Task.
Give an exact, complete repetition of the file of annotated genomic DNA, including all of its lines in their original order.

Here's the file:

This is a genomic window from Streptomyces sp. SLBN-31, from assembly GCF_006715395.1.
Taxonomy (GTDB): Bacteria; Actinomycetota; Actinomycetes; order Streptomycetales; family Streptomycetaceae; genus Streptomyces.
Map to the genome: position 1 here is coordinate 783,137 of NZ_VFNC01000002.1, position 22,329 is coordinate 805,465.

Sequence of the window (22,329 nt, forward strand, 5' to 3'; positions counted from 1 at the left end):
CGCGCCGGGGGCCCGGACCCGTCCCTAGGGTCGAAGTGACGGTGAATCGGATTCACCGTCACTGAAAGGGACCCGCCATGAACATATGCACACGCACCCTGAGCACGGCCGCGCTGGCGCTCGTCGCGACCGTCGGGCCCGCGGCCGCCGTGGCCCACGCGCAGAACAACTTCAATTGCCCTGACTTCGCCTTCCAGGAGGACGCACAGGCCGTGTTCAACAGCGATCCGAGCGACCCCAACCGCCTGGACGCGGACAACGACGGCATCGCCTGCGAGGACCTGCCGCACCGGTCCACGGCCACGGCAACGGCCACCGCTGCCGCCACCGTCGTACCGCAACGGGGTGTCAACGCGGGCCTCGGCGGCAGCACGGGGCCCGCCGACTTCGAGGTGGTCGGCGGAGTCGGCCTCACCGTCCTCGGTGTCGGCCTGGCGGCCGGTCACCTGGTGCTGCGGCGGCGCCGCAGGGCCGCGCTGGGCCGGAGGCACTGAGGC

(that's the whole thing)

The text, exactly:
This is a genomic window from Streptomyces sp. SLBN-31, from assembly GCF_006715395.1.
Taxonomy (GTDB): Bacteria; Actinomycetota; Actinomycetes; order Streptomycetales; family Streptomycetaceae; genus Streptomyces.
Map to the genome: position 1 here is coordinate 783,137 of NZ_VFNC01000002.1, position 22,329 is coordinate 805,465.

Sequence of the window (22,329 nt, forward strand, 5' to 3'; positions counted from 1 at the left end):
CGCGCCGGGGGCCCGGACCCGTCCCTAGGGTCGAAGTGACGGTGAATCGGATTCACCGTCACTGAAAGGGACCCGCCATGAACATATGCACACGCACCCTGAGCACGGCCGCGCTGGCGCTCGTCGCGACCGTCGGGCCCGCGGCCGCCGTGGCCCACGCGCAGAACAACTTCAATTGCCCTGACTTCGCCTTCCAGGAGGACGCACAGGCCGTGTTCAACAGCGATCCGAGCGACCCCAACCGCCTGGACGCGGACAACGACGGCATCGCCTGCGAGGACCTGCCGCACCGGTCCACGGCCACGGCAACGGCCACCGCTGCCGCCACCGTCGTACCGCAACGGGGTGTCAACGCGGGCCTCGGCGGCAGCACGGGGCCCGCCGACTTCGAGGTGGTCGGCGGAGTCGGCCTCACCGTCCTCGGTGTCGGCCTGGCGGCCGGTCACCTGGTGCTGCGGCGGCGCCGCAGGGCCGCGCTGGGCCGGAGGCACTGAGGC